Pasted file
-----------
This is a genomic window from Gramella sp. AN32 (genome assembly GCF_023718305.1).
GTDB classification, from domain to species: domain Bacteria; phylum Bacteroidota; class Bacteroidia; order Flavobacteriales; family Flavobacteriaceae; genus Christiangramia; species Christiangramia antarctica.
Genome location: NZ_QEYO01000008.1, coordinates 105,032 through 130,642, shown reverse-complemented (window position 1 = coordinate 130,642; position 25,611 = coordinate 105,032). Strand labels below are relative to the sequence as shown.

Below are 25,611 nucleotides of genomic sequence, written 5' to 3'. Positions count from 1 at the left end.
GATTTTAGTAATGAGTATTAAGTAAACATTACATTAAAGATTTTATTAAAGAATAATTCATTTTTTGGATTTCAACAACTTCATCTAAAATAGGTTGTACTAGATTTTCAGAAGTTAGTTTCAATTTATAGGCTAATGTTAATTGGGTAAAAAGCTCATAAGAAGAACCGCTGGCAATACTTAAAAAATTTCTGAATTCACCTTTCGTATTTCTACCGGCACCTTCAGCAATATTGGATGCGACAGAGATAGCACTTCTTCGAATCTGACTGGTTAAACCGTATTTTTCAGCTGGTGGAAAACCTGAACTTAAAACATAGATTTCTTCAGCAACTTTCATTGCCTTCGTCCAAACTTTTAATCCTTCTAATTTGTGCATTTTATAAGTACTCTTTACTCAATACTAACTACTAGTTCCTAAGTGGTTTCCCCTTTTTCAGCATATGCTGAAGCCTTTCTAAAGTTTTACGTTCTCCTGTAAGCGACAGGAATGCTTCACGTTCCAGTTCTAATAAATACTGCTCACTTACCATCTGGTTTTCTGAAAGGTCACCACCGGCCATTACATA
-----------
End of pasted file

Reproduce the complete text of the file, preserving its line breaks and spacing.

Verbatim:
This is a genomic window from Gramella sp. AN32 (genome assembly GCF_023718305.1).
GTDB classification, from domain to species: domain Bacteria; phylum Bacteroidota; class Bacteroidia; order Flavobacteriales; family Flavobacteriaceae; genus Christiangramia; species Christiangramia antarctica.
Genome location: NZ_QEYO01000008.1, coordinates 105,032 through 130,642, shown reverse-complemented (window position 1 = coordinate 130,642; position 25,611 = coordinate 105,032). Strand labels below are relative to the sequence as shown.

Below are 25,611 nucleotides of genomic sequence, written 5' to 3'. Positions count from 1 at the left end.
GATTTTAGTAATGAGTATTAAGTAAACATTACATTAAAGATTTTATTAAAGAATAATTCATTTTTTGGATTTCAACAACTTCATCTAAAATAGGTTGTACTAGATTTTCAGAAGTTAGTTTCAATTTATAGGCTAATGTTAATTGGGTAAAAAGCTCATAAGAAGAACCGCTGGCAATACTTAAAAAATTTCTGAATTCACCTTTCGTATTTCTACCGGCACCTTCAGCAATATTGGATGCGACAGAGATAGCACTTCTTCGAATCTGACTGGTTAAACCGTATTTTTCAGCTGGTGGAAAACCTGAACTTAAAACATAGATTTCTTCAGCAACTTTCATTGCCTTCGTCCAAACTTTTAATCCTTCTAATTTGTGCATTTTATAAGTACTCTTTACTCAATACTAACTACTAGTTCCTAAGTGGTTTCCCCTTTTTCAGCATATGCTGAAGCCTTTCTAAAGTTTTACGTTCTCCTGTAAGCGACAGGAATGCTTCACGTTCCAGTTCTAATAAATACTGCTCACTTACCATCTGGTTTTCTGAAAGGTCACCACCGGCCATTACATA